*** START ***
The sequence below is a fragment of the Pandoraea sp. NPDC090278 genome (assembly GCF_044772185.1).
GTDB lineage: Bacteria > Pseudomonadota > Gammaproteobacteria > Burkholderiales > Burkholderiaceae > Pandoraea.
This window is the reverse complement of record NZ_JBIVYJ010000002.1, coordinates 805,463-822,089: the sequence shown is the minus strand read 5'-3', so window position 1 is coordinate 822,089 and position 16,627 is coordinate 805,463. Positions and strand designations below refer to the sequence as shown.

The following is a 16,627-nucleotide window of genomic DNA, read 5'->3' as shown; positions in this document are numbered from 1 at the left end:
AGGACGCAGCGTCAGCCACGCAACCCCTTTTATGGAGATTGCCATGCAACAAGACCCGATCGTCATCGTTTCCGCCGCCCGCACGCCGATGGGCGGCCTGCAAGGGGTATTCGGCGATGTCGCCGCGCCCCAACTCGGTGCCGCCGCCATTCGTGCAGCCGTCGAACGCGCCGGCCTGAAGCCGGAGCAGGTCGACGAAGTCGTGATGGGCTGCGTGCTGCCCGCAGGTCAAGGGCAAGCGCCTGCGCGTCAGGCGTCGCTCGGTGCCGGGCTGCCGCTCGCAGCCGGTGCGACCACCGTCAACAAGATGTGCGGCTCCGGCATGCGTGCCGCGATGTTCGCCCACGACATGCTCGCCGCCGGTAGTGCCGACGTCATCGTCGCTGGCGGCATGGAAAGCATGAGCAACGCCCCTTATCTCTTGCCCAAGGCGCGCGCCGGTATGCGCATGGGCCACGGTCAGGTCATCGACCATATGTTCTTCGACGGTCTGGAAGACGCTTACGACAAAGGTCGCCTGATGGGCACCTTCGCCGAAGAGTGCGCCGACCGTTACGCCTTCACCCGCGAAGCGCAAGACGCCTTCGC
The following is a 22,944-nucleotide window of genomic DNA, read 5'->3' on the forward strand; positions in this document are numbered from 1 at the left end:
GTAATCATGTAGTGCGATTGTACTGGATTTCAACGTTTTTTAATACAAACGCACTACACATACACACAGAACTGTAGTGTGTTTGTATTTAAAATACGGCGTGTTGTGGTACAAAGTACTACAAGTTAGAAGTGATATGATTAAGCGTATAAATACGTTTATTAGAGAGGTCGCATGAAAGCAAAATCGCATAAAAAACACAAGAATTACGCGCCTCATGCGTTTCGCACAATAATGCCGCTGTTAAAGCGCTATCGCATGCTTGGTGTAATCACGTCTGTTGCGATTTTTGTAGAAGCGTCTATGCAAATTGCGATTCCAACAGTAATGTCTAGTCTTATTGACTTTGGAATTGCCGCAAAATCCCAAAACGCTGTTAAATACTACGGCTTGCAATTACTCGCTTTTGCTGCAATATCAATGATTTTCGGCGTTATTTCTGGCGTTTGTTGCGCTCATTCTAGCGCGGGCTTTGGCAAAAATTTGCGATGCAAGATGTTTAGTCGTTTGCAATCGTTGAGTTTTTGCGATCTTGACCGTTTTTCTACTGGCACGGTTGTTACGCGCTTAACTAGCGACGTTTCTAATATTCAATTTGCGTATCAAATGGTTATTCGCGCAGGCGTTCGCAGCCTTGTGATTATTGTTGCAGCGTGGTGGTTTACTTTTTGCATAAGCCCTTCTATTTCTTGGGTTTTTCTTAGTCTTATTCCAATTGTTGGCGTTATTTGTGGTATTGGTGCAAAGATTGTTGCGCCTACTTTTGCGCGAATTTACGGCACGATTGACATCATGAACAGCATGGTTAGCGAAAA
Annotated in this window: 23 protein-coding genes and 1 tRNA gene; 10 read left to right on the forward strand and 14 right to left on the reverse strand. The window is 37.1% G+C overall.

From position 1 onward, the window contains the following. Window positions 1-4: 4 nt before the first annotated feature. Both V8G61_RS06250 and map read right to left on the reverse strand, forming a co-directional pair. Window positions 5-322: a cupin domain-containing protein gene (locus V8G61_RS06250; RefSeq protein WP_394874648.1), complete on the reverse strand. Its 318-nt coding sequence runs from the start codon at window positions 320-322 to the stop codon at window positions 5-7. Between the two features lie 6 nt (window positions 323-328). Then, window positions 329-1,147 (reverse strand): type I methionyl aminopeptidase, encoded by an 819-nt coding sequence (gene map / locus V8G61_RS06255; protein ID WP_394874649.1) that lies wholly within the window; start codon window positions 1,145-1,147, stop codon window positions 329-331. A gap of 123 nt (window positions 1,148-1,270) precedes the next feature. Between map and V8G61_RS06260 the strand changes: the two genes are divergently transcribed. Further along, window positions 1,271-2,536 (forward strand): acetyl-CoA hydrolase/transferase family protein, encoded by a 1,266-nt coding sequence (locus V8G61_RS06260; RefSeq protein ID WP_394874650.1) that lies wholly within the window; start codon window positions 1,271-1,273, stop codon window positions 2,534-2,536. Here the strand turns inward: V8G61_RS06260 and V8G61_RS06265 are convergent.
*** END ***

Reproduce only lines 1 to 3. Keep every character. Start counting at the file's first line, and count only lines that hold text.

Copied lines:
The sequence below is a fragment of the Pandoraea sp. NPDC090278 genome (assembly GCF_044772185.1).
GTDB lineage: Bacteria > Pseudomonadota > Gammaproteobacteria > Burkholderiales > Burkholderiaceae > Pandoraea.
This window is the reverse complement of record NZ_JBIVYJ010000002.1, coordinates 805,463-822,089: the sequence shown is the minus strand read 5'-3', so window position 1 is coordinate 822,089 and position 16,627 is coordinate 805,463. Positions and strand designations below refer to the sequence as shown.